Latwanna Singleton ’13

An Exceptional Student
Thursday, August 1, 2013
From "Walker College of Business Leaders Magazine" 2013

Like many of her peers, Latwanna Singleton had her hands full as an Appalachian State University student. She had books to read. Papers to write. Trips abroad to pursue. Projects to complete. However, there were also diapers to change. There were always diapers to change.

Campus life can be daunting for a first-generation college student, even more so when that student is a mom.

“Graduating college as a single mother was much harder than I anticipated,” said Singleton, who was among approximately 350 Walker College students who were awarded degrees during the May 11, 2013, commencement at Appalachian. “It was a struggle because being a student never ended and neither did being a mom.”

The struggle has its highlights. Singleton’s family was in attendance when she walked across the Holmes Convocation stage, her 3-year-old daughter Alanna with them, staring in awe. The toddler wasn’t sure exactly what was happening, but she was focused on being with mom.

“I am not really sure if Alanna knew what ‘graduating’ meant; however, she is very advanced at three,” Singleton said. “She was excited to say she was coming to my graduation, and she told me she watched me walk across the stage. She told me she loved me, and she was anxious to wear my cap and hold my diploma.”

Mother and daughter were mostly inseparable the past few years. Singleton came to Boone from Wilmington, where she graduated from New Hanover High School. While searching for colleges, she discovered Appalachian State University. She asked her family if they could visit.

“We took a trip in the fall to do a campus tour, and before it even began, I knew that Appalachian was where I wanted to be. I could feel it,” she said. “Everyone was friendly, and it felt like home.”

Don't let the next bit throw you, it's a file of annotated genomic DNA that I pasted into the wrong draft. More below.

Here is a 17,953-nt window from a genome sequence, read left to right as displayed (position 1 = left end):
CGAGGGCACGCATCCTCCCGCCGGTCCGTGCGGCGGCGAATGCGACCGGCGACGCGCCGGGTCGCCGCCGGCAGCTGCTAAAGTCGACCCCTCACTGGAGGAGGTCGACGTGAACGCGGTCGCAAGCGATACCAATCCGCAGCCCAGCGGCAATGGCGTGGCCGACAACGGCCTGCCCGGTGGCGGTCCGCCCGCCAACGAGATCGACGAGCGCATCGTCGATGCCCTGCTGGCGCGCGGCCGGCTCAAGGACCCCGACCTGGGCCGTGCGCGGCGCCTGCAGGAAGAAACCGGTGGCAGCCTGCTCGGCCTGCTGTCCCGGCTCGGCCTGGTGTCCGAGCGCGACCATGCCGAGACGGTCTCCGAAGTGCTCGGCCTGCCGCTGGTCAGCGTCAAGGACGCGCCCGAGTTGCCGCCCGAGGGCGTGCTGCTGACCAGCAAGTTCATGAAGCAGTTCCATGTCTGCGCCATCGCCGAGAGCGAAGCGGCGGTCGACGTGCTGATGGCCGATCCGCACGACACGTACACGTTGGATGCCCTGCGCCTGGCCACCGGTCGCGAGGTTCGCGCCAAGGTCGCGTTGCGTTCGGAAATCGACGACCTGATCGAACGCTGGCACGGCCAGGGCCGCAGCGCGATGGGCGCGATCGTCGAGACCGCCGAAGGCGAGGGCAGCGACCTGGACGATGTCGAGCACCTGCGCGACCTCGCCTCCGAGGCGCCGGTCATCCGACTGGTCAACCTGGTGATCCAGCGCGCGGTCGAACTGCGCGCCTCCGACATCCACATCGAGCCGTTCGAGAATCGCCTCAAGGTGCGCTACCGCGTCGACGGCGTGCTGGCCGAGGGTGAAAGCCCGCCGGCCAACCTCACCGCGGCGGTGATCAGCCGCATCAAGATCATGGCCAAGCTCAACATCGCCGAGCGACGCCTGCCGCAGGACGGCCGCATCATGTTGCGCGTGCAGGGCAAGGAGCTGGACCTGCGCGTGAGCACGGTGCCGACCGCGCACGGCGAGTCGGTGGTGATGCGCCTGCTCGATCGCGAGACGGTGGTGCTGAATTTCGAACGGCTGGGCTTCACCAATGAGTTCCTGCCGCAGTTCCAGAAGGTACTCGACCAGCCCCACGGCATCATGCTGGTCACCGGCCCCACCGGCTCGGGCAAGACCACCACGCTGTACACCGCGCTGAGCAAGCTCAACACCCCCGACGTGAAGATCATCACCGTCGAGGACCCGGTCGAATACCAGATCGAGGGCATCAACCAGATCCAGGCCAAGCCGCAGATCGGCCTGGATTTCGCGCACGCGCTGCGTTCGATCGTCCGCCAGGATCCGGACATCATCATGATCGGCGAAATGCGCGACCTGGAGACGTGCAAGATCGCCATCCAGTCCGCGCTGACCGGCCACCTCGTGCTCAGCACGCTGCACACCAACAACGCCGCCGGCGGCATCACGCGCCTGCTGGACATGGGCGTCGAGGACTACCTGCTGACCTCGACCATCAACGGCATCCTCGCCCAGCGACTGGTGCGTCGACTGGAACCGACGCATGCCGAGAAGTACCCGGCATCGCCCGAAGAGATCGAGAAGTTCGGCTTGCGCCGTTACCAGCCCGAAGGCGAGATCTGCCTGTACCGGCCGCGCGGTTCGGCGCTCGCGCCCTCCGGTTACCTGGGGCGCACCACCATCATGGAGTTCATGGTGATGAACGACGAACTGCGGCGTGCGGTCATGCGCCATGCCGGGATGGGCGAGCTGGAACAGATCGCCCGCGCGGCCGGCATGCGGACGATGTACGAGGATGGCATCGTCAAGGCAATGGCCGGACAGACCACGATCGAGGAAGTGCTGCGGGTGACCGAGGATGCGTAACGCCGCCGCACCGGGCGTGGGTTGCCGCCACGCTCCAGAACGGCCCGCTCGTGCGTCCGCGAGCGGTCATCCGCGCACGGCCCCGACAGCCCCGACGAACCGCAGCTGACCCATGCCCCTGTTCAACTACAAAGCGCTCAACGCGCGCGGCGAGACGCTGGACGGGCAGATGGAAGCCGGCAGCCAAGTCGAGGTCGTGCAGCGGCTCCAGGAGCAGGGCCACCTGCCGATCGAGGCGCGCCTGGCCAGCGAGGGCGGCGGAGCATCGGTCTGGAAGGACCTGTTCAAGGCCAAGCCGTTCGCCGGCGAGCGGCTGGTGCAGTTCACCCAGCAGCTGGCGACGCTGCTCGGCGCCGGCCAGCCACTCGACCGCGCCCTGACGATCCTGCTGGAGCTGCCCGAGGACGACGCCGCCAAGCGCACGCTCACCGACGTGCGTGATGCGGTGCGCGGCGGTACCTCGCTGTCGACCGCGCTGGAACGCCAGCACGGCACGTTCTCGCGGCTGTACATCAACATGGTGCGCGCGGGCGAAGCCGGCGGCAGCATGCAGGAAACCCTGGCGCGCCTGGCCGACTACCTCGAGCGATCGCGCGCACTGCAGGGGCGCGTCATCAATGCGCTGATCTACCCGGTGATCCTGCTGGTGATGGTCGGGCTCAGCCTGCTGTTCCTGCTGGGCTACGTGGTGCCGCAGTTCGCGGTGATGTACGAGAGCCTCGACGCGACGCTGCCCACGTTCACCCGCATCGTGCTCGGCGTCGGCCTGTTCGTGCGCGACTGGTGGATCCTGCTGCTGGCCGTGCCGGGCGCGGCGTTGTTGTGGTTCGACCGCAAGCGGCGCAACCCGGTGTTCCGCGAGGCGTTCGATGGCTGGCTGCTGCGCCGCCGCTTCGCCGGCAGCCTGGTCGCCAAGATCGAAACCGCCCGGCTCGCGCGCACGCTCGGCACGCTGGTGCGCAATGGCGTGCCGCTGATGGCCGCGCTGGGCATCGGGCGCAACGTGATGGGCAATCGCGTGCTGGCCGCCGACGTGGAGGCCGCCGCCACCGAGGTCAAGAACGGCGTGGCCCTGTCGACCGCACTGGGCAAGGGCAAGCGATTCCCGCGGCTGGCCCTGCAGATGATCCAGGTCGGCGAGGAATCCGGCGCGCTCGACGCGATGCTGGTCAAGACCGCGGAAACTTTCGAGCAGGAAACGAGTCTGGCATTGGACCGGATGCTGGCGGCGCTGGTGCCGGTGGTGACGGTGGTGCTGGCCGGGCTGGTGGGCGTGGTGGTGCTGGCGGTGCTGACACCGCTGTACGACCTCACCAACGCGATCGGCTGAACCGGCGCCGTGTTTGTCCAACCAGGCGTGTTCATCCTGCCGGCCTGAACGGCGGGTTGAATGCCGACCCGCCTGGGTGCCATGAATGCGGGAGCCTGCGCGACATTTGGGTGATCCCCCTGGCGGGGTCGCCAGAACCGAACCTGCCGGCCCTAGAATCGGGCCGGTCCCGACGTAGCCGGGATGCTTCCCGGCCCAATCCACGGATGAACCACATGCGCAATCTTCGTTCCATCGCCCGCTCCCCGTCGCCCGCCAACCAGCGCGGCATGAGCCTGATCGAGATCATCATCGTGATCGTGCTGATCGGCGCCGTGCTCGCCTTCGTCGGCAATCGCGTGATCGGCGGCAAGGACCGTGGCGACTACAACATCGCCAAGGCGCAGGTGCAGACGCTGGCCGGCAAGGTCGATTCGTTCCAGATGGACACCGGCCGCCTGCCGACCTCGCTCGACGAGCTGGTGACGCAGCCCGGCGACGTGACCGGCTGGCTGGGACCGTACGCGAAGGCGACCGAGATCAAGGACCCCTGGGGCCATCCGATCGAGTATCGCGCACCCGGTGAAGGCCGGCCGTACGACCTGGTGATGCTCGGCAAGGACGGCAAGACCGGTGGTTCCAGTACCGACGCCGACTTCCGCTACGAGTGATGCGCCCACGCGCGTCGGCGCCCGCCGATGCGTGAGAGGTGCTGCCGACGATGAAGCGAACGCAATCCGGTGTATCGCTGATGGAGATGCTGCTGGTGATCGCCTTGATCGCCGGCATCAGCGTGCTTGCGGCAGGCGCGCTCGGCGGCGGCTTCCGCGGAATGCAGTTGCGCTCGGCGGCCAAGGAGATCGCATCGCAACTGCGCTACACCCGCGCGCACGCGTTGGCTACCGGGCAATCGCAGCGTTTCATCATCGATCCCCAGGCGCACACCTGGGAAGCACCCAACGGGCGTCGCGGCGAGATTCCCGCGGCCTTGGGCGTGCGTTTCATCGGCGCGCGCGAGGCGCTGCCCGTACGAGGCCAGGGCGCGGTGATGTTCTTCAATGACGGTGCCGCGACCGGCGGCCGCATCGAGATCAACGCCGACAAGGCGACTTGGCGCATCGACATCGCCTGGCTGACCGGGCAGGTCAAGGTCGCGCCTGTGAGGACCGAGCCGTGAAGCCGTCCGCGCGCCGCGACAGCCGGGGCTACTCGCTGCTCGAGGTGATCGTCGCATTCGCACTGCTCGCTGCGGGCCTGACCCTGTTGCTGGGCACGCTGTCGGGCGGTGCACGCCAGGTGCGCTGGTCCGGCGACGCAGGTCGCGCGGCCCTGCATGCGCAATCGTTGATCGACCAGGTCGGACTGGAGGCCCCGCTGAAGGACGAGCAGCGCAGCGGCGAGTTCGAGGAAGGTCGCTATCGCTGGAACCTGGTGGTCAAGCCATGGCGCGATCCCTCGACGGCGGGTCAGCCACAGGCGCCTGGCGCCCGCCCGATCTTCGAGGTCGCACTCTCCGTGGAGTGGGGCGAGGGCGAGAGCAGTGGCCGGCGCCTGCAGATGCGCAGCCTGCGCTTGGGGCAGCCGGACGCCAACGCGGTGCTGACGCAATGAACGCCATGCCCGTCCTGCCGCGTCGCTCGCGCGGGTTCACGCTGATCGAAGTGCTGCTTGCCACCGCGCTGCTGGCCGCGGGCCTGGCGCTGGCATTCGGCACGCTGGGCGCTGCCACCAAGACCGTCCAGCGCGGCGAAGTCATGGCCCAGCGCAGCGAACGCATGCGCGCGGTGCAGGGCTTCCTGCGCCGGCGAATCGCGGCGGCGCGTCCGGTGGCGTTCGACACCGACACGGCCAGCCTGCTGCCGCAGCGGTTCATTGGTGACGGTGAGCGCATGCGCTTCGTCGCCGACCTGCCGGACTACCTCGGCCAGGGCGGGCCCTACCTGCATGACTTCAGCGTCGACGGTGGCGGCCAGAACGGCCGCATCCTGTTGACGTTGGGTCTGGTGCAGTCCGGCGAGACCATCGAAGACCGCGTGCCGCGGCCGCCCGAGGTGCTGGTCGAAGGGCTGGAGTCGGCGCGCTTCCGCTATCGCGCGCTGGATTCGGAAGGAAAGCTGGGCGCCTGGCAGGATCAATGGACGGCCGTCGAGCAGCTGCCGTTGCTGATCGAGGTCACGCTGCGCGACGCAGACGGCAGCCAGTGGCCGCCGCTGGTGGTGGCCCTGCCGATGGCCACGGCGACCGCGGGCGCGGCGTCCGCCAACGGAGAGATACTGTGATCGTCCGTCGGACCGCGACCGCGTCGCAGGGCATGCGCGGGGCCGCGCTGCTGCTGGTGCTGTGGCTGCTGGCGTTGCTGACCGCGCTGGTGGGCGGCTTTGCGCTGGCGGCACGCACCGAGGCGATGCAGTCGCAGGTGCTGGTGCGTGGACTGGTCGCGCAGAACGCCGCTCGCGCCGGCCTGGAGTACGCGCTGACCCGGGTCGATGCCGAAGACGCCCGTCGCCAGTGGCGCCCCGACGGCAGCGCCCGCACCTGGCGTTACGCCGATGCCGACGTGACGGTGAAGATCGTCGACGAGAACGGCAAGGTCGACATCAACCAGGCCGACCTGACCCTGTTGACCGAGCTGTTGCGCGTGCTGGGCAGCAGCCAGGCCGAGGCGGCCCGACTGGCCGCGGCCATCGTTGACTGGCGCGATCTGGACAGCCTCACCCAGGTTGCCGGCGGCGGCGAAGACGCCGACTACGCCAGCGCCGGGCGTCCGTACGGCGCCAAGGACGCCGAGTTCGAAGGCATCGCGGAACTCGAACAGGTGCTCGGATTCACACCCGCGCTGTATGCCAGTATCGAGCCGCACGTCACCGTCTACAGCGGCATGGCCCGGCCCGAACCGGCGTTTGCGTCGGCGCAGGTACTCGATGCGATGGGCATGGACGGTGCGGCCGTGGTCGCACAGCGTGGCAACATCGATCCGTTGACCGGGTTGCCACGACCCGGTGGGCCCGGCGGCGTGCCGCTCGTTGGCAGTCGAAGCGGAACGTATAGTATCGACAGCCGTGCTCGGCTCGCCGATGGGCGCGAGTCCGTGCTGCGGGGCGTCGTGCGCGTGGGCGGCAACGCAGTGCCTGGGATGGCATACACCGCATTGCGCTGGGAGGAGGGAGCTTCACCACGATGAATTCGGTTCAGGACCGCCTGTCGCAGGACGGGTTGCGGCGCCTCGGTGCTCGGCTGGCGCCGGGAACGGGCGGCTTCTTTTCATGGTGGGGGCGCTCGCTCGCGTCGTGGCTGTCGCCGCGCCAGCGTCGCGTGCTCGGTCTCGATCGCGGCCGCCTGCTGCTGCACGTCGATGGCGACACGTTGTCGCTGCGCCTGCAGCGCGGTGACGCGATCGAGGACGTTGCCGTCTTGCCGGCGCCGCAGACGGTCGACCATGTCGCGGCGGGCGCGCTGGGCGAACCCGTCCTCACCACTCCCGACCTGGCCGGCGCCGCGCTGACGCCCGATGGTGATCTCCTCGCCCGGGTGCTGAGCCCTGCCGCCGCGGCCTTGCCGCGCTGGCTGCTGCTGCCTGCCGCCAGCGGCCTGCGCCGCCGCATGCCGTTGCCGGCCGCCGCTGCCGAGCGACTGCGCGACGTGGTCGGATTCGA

“I began my college career as an accounting major, but I quickly realized it was not for me. I wanted a career where I could be more social and interact with people daily rather than be responsible for the numbers in a firm,” she said. “I discovered the risk management and insurance (RMI) major through a program called Building Insurance Talent (BIT) for minorities. They were attempting to give minorities in the College of Business exposure to what a career in insurance looked like.”

The BIT program attracted freshmen and sophomores, and introduced them to the RMI industry. The students interacted with industry professionals and discovered career opportunities within the RMI field.

Among the program requirements is a minimum GPA of 3.0. Participants also must take a study abroad trip prior to graduation. Singleton took two: London and China, the latter as part of the prestigious Holland Fellows program.

As much pressure as academics may have exerted, Singleton’s desire to succeed for her daughter’s sake brought even more. “My biggest challenge was finding a balance between being a mother and a college student,” she said. “I would stress over my grades because freshman year I received straight As, and I wanted to keep it going. I knew that my competition in the job market were students who did not carry my responsibilities, and I wanted to make sure I kept my grades up to par.